Bishop Glen John Provost
Bishop of Lake Charles
September 7, 2014
Cathedral of the Immaculate Conception
Lake Charles, Louisiana
23rd Sunday in Ordinary Time

“Owe nothing to anyone, except to love one another.”  Romans 13:8

For the Christian, love enjoys primacy.  What we often forget is that love is not a feeling.  While feelings are very important and feelings are associated with love, love essentially finds its expression in the giving of self.   I remember in my childhood the love and devotion shown by my parents for each other.   Like all couples, they had their challenges, but when all was said and done, when the end of the day came, the act of love was based on a commitment that came from the assurance of fidelity and the trust that their marital promises had instilled in them.   Love requires sacrifice, and sacrifice is not easy.  It means the gift of self.

Our second reading today is taken from the letter of St. Paul to the Romans and contains this beautiful verse:  “Owe nothing to anyone, except to love one another” (Romans 13:8).  This statement says a great deal, and the context tells us much more.

This teaching—“Owe nothing to anyone, except to love one another”—finds itself in a larger chapter in which St. Paul exhorts us to be obedient to authority.  St. Paul begins, “Let every person be subordinate to the higher authorities, for there is not authority except from God, and those that exist have been established by God” (Romans 13:1).  St. Paul is expressing a teaching that became enshrined in Catholic thought.  All legitimate authority is rooted in God’s authority.  As a matter of fact, no legitimate authority can exist without God’s authority, even when the people who exercise that legitimate authority do not fully acknowledge the origin of their authority.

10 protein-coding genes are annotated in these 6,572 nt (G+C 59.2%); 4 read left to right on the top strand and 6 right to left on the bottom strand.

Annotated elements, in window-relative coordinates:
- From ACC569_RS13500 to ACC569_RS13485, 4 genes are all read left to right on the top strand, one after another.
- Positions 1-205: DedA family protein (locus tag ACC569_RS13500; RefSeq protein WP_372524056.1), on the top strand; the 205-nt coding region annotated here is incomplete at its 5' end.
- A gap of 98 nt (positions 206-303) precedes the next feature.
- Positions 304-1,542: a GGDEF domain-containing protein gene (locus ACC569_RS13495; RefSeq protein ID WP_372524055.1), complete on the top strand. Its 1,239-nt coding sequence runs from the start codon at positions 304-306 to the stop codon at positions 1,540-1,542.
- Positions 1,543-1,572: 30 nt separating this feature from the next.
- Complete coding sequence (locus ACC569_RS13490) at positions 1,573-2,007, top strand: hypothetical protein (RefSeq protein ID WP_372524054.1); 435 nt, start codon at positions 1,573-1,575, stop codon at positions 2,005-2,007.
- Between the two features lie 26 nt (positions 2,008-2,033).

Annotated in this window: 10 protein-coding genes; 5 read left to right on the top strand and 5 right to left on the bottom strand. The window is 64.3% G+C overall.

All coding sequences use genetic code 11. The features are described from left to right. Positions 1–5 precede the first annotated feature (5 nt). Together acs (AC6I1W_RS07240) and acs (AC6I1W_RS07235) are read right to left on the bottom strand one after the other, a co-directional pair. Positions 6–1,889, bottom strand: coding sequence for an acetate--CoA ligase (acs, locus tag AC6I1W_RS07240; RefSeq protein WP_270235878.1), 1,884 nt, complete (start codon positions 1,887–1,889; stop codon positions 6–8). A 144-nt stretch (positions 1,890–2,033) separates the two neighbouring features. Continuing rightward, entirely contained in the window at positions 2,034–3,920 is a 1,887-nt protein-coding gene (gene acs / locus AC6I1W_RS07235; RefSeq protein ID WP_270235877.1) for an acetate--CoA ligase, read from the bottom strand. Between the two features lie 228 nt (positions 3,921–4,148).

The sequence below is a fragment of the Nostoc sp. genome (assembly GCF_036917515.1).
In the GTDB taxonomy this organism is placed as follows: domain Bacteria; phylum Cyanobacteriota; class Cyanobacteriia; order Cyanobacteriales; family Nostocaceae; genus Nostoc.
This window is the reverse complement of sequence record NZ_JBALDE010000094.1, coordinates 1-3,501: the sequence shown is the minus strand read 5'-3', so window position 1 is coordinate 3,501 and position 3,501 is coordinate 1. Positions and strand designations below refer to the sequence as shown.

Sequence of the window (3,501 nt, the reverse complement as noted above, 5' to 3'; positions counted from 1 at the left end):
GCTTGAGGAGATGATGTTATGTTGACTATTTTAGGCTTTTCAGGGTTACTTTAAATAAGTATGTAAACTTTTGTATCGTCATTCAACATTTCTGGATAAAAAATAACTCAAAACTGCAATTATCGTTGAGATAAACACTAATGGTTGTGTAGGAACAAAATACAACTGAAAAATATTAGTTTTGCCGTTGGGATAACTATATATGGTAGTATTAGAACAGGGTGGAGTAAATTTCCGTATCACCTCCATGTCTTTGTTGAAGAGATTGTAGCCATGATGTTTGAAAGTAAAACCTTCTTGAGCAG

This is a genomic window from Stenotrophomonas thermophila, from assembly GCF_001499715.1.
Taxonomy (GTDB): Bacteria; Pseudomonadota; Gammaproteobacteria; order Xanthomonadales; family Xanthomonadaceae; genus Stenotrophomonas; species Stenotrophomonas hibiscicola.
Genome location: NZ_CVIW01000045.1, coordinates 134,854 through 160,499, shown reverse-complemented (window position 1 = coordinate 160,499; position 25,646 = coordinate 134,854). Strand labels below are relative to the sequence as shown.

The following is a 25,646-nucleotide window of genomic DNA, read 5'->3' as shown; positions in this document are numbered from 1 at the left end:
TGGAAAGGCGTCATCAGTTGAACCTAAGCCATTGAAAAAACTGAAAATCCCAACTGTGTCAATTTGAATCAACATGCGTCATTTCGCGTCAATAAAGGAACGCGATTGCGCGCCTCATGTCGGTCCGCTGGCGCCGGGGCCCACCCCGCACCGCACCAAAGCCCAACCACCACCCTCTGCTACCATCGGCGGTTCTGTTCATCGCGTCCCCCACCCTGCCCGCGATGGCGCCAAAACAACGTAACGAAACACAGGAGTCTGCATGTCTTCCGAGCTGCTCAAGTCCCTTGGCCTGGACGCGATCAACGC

St. Paul teaches, “[W]hoever resists authority opposes what God has appointed” (Romans 13:2).  St. Paul reasons that only those who do evil fear authority.  The Christian, on the other hand, in doing good has nothing to fear.  “Pay to all their dues,” St. Paul adds, “taxes to whom taxes are due, toll to whom toll is due, respect to whom respect is due, honor to whom honor is due” (Romans 13:7).  In following the law and being a good citizen, you cannot go wrong.  The Christian has nothing to fear because perfect love casts out all fear.

It is at this point in his writing that St. Paul associates doing what is right to loving as we should.  All the commandments are summarized in one.  “’You shall love your neighbor as yourself’” (Romans 13:9).  The law is fulfilled in this commandment of love.

The Christian is to be a good member of the society.  The Christian is to contribute to the common good.  His life is not to be lived in fear but in the willing fulfillment of the law because the Christian must never give scandal.  However, love is more than just avoiding scandal.  Love seeks to achieve a good end.  It works towards a goal.  It cannot be merely a sentiment or a warm expression of good will.  The Christian works to make a valuable contribution to the society in which the Christian is a part.  And, finally, we must add the state can never require of the Christian to do something which is contrary to the conscience of the Christian.   The Christian cannot separate his beliefs from his public life. 

“Owe nothing to anyone, except to love one another” is more than a personal exhortation.  It is a way of living in a society that acknowledges the dignity of the human person.  We owe no one anything more than the obligation to love them.   We forgive them, but we remain strong in our conviction to the truth.   We obey as long as we are not required to perform immoral acts.   A Christian is of this mind, that love is more than a feeling.   Love requires a gift of self.